Colony Research Group
Genealogy ~ DNA ~ Archaeology
the name Philip Amadas to an American and any recognition will surely be
of ‘the’ Philip Amadas who sailed with Arthur Barlowe in 1584 and set
in motion America’s greatest mystery, the ‘Lost’ colony of Roanoke.
Mention the name Philip Amadas to an Englishman however, and chances are,
most will respond with a blank look and a shrug of the shoulders, for the
story of Roanoke is barely known in England. Ask if they have heard of the
name Robert Amadas however, and there might just be a glimmer of
recognition among history enthusiasts; for Robert was the Court Goldsmith
to King Henry VIII and through his skill and connections, became the
richest Goldsmith in England.
Robert’s arrival at the Tudor Court though, announced the first
recognisable event in what little we know of the Amadas family, for their
arrival in England appears something of a mystery itself, and their reign
as a prominent westcountry family, like so many other names
from that area, lasted only briefly, dying out barely 200 years later.
Even the family seat has only ever been loosely described as Launceston or
Tavistock, with a branch of the family residing for a short while in
arrival of Robert Amadas at the court of Henry VIII though is more fondly
remembered by English historians for the antics of his wife Elizabeth,
whose Grandfather Court Goldsmith Hugh Brice, Robert Amadas had
1532, Robert’s wife, who described herself as a 'witch and prophetess',
alleged that she had once been King Henry VIII's mistress. She called Anne
Boleyn (Henry’s second wife) a harlot, and said that men should not be
able to set aside (divorce) their wives, as Henry VIII was trying to do to
his first wife, Katherine of Aragon; so that they could take a younger
wife. It transpired that Robert Amadas, perhaps realizing that his wife
was probably something of a lunatic (or possessing a certain death wish in
criticizing the King,) had already left her by this time. She was arrested
for her treasonous comments but later released. The Amadas family never
recovered their place in the Royal Court.
and Philip were not the only noted Amadas family members though. Joan
Amadas, a name few would be expected to know, married one John Hawkins of
Plymouth. It was her grandson that became the infamous Sir John Hawkins,
one of Elizabeth I’s famous Privateers. Alas, Sir John made much of his
fortune from Slave Trading. Indeed, such was his impact on this trade
that, four and a half centuries later in 2006, his ancestor Andrew Hawkins
made a public apology for his ancestor’s involvement in Slavery.
we should also record one more femme fatale in the Amadas family, Agnes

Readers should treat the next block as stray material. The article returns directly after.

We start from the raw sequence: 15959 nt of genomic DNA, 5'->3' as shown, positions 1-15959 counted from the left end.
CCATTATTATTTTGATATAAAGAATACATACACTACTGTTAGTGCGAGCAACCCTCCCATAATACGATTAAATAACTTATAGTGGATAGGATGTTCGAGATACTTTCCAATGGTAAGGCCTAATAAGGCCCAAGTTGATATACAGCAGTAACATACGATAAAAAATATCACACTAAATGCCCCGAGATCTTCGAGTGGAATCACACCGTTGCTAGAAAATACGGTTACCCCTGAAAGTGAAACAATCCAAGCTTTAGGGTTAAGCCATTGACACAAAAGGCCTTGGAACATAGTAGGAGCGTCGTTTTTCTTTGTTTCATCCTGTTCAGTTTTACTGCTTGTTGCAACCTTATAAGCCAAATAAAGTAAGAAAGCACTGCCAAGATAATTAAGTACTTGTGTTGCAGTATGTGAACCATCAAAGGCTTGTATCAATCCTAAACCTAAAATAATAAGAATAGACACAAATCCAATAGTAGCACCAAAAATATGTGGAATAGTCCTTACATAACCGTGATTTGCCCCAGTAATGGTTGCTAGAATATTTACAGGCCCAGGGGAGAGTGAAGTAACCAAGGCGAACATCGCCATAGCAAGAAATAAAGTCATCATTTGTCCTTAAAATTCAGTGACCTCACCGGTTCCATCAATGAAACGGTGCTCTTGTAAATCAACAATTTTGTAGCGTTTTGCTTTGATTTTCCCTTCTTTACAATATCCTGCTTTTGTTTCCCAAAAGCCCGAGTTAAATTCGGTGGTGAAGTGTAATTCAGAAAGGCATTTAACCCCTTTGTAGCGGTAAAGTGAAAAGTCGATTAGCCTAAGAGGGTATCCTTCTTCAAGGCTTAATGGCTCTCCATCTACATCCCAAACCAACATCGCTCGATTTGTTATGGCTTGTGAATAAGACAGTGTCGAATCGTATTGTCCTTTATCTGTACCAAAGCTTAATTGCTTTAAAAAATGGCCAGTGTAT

Amadas. She was married no less than four times; first to Thomas Mohun a
Sergeant-at-arms at the Court of Henry VIII; then Thomas Stafford (also
known as Thomas Kelloway) who was an associate of the Raleigh family, then
a John Charles, and finally William Abbot who owned Hartland Abbey, in
North Devon. Perhaps of note is that her son by this last marriage,
Justinian, married one Katherine Grenville, daughter of a certain Sir
It seems likely that it is through the marriages of Agnes that Philip
Amadas came into contact with Sir Walter Raleigh and Sir Richard Grenville.
However he came to be embroiled with the Roanoke voyages though, it seems
certain that he captained ships to Roanoke on probably four occasions…
and that makes him the most experienced captain of the entire Lost Colony
saga, something he has probably never been recognized for.
Off While Researching your Family History
I’m researching my family history, I am as interested in what they did
as much as when they were born, married & died. Sometimes, I wander
off researching people I find interesting who are not really connected to
my family tree -- yet.
day I was researching the JEFFERIES families in the Bristol area. I came
across a Robert JEFFERIES who is shown as an Innkeeper in the village of
Bridge Yate [now Bridgeyate] Gloucester in the 1841 Census. An aerial view
of the village from Bing Maps shows it isn’t a very large place, so I
Googled ‘Inn+Bridgeyate’ and came up with pictures of the place as it
The Griffin Inn, Bridgeyate,
what the owner Joanna Wierzbicka-Matczak
to say about her Inn.
Griffin in Bridgeyate, Bristol is situated on a busy main road.
Traditional in style, it has one main bar area and three fireplaces
although no real fires. Our customers cover the complete age spectrum and
we have a good number of passers by, due to our location. Food is served
from an extensive main menu and can be enjoyed anywhere in the pub. The
food offer is a particular favourite, as is the choice of real ales to
accompany it. Entertainment is dominated by Sport with football being
shown on the four screens. A pool table and darts board give variety to
all. There is a relaxed, easy going, trouble free atmosphere here so come
along soon and meet the great staff and friendly clientele.
paternal grandmother’s sister married a JEFFERIES but I have not yet
been able to include Robert in his family tree. But that’s one more
entry for my places I’d like to visit on my next trip to the UK.